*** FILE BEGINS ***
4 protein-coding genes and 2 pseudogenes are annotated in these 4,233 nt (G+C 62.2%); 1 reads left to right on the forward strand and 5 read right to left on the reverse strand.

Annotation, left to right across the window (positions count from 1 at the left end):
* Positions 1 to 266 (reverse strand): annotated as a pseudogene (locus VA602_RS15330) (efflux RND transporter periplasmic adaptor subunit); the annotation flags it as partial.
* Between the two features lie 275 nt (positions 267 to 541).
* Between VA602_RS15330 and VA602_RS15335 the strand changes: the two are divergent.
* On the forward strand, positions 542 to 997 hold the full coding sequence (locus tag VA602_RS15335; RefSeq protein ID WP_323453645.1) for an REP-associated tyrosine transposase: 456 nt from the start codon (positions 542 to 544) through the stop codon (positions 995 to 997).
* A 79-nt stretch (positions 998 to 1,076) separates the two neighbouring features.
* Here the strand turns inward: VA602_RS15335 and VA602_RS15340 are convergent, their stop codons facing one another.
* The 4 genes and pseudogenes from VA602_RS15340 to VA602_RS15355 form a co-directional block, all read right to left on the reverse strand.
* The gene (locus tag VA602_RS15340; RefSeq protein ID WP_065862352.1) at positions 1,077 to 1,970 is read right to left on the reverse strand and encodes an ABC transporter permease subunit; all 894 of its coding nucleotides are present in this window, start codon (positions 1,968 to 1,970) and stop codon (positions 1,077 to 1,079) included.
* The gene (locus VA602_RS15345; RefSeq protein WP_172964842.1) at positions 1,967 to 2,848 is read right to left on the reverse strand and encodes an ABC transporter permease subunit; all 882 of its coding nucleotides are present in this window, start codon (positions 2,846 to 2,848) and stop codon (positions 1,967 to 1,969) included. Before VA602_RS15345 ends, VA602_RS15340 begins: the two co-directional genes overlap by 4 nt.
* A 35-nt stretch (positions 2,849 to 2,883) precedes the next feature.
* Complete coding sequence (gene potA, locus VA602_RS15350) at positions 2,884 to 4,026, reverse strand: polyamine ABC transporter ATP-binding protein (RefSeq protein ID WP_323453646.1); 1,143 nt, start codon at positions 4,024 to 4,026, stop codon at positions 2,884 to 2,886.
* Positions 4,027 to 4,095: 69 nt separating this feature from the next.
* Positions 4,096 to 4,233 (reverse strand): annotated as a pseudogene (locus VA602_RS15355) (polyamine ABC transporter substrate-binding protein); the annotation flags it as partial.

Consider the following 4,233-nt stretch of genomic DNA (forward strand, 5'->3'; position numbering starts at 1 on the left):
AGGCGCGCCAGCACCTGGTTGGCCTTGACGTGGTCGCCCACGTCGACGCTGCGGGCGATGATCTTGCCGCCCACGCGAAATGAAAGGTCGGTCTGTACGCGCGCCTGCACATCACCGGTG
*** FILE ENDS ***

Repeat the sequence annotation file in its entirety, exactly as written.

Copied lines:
4 protein-coding genes and 2 pseudogenes are annotated in these 4,233 nt (G+C 62.2%); 1 reads left to right on the forward strand and 5 read right to left on the reverse strand.

Annotation, left to right across the window (positions count from 1 at the left end):
* Positions 1 to 266 (reverse strand): annotated as a pseudogene (locus VA602_RS15330) (efflux RND transporter periplasmic adaptor subunit); the annotation flags it as partial.
* Between the two features lie 275 nt (positions 267 to 541).
* Between VA602_RS15330 and VA602_RS15335 the strand changes: the two are divergent.
* On the forward strand, positions 542 to 997 hold the full coding sequence (locus tag VA602_RS15335; RefSeq protein ID WP_323453645.1) for an REP-associated tyrosine transposase: 456 nt from the start codon (positions 542 to 544) through the stop codon (positions 995 to 997).
* A 79-nt stretch (positions 998 to 1,076) separates the two neighbouring features.
* Here the strand turns inward: VA602_RS15335 and VA602_RS15340 are convergent, their stop codons facing one another.
* The 4 genes and pseudogenes from VA602_RS15340 to VA602_RS15355 form a co-directional block, all read right to left on the reverse strand.
* The gene (locus tag VA602_RS15340; RefSeq protein ID WP_065862352.1) at positions 1,077 to 1,970 is read right to left on the reverse strand and encodes an ABC transporter permease subunit; all 894 of its coding nucleotides are present in this window, start codon (positions 1,968 to 1,970) and stop codon (positions 1,077 to 1,079) included.
* The gene (locus VA602_RS15345; RefSeq protein WP_172964842.1) at positions 1,967 to 2,848 is read right to left on the reverse strand and encodes an ABC transporter permease subunit; all 882 of its coding nucleotides are present in this window, start codon (positions 2,846 to 2,848) and stop codon (positions 1,967 to 1,969) included. Before VA602_RS15345 ends, VA602_RS15340 begins: the two co-directional genes overlap by 4 nt.
* A 35-nt stretch (positions 2,849 to 2,883) precedes the next feature.
* Complete coding sequence (gene potA, locus VA602_RS15350) at positions 2,884 to 4,026, reverse strand: polyamine ABC transporter ATP-binding protein (RefSeq protein ID WP_323453646.1); 1,143 nt, start codon at positions 4,024 to 4,026, stop codon at positions 2,884 to 2,886.
* Positions 4,027 to 4,095: 69 nt separating this feature from the next.
* Positions 4,096 to 4,233 (reverse strand): annotated as a pseudogene (locus VA602_RS15355) (polyamine ABC transporter substrate-binding protein); the annotation flags it as partial.

Consider the following 4,233-nt stretch of genomic DNA (forward strand, 5'->3'; position numbering starts at 1 on the left):
AGGCGCGCCAGCACCTGGTTGGCCTTGACGTGGTCGCCCACGTCGACGCTGCGGGCGATGATCTTGCCGCCCACGCGAAATGAAAGGTCGGTCTGTACGCGCGCCTGCACATCACCGGTG